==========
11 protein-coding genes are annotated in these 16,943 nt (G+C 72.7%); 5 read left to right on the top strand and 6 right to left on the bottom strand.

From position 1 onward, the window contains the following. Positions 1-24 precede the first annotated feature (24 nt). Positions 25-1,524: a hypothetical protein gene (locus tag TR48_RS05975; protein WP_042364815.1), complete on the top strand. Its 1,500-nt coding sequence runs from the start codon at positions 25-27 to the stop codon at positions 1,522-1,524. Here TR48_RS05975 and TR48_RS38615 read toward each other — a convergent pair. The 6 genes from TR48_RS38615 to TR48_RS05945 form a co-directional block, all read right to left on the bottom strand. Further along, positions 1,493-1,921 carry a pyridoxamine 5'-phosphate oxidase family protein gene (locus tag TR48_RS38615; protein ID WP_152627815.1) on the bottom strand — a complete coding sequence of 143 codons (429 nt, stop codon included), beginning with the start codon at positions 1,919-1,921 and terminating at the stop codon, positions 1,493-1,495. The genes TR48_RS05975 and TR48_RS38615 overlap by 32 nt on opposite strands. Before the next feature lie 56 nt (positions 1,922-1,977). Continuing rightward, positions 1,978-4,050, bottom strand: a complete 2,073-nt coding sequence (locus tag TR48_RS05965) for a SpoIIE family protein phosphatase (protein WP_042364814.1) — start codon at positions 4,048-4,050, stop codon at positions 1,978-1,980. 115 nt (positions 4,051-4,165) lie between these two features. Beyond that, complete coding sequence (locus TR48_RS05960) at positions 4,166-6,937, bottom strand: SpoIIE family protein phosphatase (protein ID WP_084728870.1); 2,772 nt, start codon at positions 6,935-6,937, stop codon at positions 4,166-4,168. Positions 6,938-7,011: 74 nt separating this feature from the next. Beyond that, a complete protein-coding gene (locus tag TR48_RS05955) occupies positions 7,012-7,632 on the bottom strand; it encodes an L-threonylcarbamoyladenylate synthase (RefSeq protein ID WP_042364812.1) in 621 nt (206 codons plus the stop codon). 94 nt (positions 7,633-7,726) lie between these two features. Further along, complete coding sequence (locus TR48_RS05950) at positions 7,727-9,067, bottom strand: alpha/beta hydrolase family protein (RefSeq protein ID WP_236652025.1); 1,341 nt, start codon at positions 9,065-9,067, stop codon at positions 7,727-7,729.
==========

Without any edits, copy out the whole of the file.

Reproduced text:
11 protein-coding genes are annotated in these 16,943 nt (G+C 72.7%); 5 read left to right on the top strand and 6 right to left on the bottom strand.

From position 1 onward, the window contains the following. Positions 1-24 precede the first annotated feature (24 nt). Positions 25-1,524: a hypothetical protein gene (locus tag TR48_RS05975; protein WP_042364815.1), complete on the top strand. Its 1,500-nt coding sequence runs from the start codon at positions 25-27 to the stop codon at positions 1,522-1,524. Here TR48_RS05975 and TR48_RS38615 read toward each other — a convergent pair. The 6 genes from TR48_RS38615 to TR48_RS05945 form a co-directional block, all read right to left on the bottom strand. Further along, positions 1,493-1,921 carry a pyridoxamine 5'-phosphate oxidase family protein gene (locus tag TR48_RS38615; protein ID WP_152627815.1) on the bottom strand — a complete coding sequence of 143 codons (429 nt, stop codon included), beginning with the start codon at positions 1,919-1,921 and terminating at the stop codon, positions 1,493-1,495. The genes TR48_RS05975 and TR48_RS38615 overlap by 32 nt on opposite strands. Before the next feature lie 56 nt (positions 1,922-1,977). Continuing rightward, positions 1,978-4,050, bottom strand: a complete 2,073-nt coding sequence (locus tag TR48_RS05965) for a SpoIIE family protein phosphatase (protein WP_042364814.1) — start codon at positions 4,048-4,050, stop codon at positions 1,978-1,980. 115 nt (positions 4,051-4,165) lie between these two features. Beyond that, complete coding sequence (locus TR48_RS05960) at positions 4,166-6,937, bottom strand: SpoIIE family protein phosphatase (protein ID WP_084728870.1); 2,772 nt, start codon at positions 6,935-6,937, stop codon at positions 4,166-4,168. Positions 6,938-7,011: 74 nt separating this feature from the next. Beyond that, a complete protein-coding gene (locus tag TR48_RS05955) occupies positions 7,012-7,632 on the bottom strand; it encodes an L-threonylcarbamoyladenylate synthase (RefSeq protein ID WP_042364812.1) in 621 nt (206 codons plus the stop codon). 94 nt (positions 7,633-7,726) lie between these two features. Further along, complete coding sequence (locus TR48_RS05950) at positions 7,727-9,067, bottom strand: alpha/beta hydrolase family protein (RefSeq protein ID WP_236652025.1); 1,341 nt, start codon at positions 9,065-9,067, stop codon at positions 7,727-7,729.